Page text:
I use Scivation Xtend BCAAs. They are NSF certified, which means it meets the highest standard for public health - this is hard to come by with supplements because they aren’t regulated and you never know what you’re going to get. NSF certification essentially confirms what’s on the label is what’s in the supplement. I found this great blog post from an elite runner regarding her own experimentation with BCAAs and what she found out, which is a huge reason why I’m going to add these into my diet everyday. I imagine peak weeks will get easier if I do this!

Supplemental Therapy - Massage, Chiropractic, ART

I’m all about the extras - if you can afford it. I’ve been able to get access to massage therapy and chiropractic care through my insurance, which is awesome. I try to visit them every other week during training, and every week in the month before my goal race. Massage therapy is something I do on a recovery run day (get the massage done after your run) or on a rest day. It does a great job getting blood flowing and loosening all the tight muscles and myofascial buildup that cause soreness. My chiropractor does a bit more than adjust me - he also does cupping and laser therapy, which helps with tight muscles and reducing inflammation. I’ve shared a lot about ART (active release therapy) in this blog post. I now go to my ART doc for maintenance about 3-4 times/cycle and always go the week before my goal race to ensure that I’m as limber as possible and everything is working appropriately. If you’re consistently suffering from injuries or just not feeling good while you’re running, find an ART doctor.

Rapid Reboot Compression Boots

These are my favorite way to loosen things up before a long run or recover after a speed workout. You can read my full review of the Rapid Reboot compression boots in this blog post. I’ve had them for about 3 years now and use them at least 3 times/week. It is well worth the investment to be able to use these in the convenience of your home. If you’re interested in getting them, the code rinehartshop gets you 5% off your purchase!


Foot Care

My feet are always sore. Once my weekly mileage gets into the 50s, its hard for my feet to feel good at all. I ice my feet after long runs and tough workouts, which helps a ton (icing reduces inflammation and swelling), but I also wear Correct Toes toe spreaders. Essentially, our toes are shoved into our feet which pushes our bones and muscles together. This can cause bigger issues and reliance on orthotics, medication, or a need to get surgery from continuing to run and exercise with our feet out of alignment. Correct Toes push your toes back to their natural alignment and strengthens your feet and toes. They’re intended to be worn and walked in so your feet can get to their natural form. I love them and notice a huge difference when I wear them for a few hours each night.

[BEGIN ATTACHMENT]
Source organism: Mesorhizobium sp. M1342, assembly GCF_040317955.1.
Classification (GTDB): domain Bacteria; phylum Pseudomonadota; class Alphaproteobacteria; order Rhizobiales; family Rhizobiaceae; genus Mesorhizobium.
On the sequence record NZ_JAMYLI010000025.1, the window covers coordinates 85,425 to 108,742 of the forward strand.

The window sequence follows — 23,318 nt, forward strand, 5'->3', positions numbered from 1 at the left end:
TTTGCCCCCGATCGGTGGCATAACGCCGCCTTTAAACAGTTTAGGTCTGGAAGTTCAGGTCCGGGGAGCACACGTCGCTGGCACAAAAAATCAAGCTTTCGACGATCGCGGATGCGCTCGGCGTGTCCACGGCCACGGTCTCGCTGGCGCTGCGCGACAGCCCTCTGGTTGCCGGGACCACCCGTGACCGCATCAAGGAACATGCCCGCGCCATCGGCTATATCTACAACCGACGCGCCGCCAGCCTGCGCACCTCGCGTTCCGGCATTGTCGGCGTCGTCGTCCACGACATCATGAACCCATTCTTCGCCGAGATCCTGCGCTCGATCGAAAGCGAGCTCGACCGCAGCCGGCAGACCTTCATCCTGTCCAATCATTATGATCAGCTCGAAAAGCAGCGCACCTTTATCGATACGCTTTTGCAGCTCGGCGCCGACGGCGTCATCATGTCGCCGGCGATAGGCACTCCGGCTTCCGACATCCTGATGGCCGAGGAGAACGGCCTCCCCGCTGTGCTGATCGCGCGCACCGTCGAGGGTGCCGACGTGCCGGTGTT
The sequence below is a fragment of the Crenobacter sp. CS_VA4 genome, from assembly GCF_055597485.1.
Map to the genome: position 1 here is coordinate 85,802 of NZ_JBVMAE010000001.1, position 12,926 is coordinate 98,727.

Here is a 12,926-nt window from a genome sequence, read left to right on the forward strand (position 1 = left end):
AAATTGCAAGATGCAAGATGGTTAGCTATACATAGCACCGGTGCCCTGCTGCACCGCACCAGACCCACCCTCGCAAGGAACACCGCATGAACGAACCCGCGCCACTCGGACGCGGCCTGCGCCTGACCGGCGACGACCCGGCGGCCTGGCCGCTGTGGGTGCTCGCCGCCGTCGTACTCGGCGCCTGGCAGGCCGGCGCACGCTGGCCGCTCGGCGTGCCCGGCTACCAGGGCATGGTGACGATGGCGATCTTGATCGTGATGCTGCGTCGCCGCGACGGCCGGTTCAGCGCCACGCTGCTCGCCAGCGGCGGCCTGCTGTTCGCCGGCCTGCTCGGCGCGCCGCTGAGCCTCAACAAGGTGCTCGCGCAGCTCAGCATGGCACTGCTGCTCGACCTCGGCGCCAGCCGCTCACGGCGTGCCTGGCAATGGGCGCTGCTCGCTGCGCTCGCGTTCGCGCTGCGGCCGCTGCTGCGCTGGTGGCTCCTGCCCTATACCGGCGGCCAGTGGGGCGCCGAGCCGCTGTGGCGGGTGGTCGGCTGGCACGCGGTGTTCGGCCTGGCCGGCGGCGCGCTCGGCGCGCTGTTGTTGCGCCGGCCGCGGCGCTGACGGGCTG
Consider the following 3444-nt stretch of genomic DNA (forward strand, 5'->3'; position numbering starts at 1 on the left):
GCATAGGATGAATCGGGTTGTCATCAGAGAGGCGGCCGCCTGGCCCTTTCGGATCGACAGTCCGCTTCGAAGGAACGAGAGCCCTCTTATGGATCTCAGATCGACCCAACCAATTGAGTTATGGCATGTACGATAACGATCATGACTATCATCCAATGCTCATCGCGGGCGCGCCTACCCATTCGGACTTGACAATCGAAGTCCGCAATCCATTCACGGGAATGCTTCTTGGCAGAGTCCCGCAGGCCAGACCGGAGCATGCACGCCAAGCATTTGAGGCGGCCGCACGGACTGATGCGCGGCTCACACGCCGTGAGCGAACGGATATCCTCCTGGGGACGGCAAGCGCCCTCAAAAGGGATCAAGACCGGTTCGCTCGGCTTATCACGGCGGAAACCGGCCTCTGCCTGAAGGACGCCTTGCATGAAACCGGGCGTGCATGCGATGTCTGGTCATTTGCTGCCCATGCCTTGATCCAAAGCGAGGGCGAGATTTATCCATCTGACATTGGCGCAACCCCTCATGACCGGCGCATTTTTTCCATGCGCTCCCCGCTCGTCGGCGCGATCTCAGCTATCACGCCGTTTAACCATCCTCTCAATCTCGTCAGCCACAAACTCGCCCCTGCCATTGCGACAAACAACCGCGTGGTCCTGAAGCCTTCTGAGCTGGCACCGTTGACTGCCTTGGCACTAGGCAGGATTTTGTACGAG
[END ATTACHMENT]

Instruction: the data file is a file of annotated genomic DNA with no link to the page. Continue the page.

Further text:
Easy Running + Consistency

This is huge. I do about 80% of my mileage easy. I also have a great base of mileage built up before I do any speed work. A little background on me: prior to starting running marathons 4 years ago, I ran without a watch for 6 years and pretty much ran the same pace for every run (in the 8-9 minute mile range I imagine). I basically spent 6 years building up my endurance base. Since then, I’ve not taken more than 2 weeks off from running. The importance of building a base is paramount to your success as a runner. Getting in those few months of easy miles helps to improve the bodies ability to absorb and process oxygen and store glycogen, it strengthens your muscles, adapts the tendons, muscles and bones to be able to manage the stress of running, and most importantly - it teaches discipline. Never underestimate the power of base building. You may not need 6 years of it, but if you’re just starting out or coming back from injury, I highly recommend at least 6 months of easy and consistent running.

I hope this is helpful and gives you some insight into a few of the things I do to help me recover from my runs. What are some of your best methods for recovery??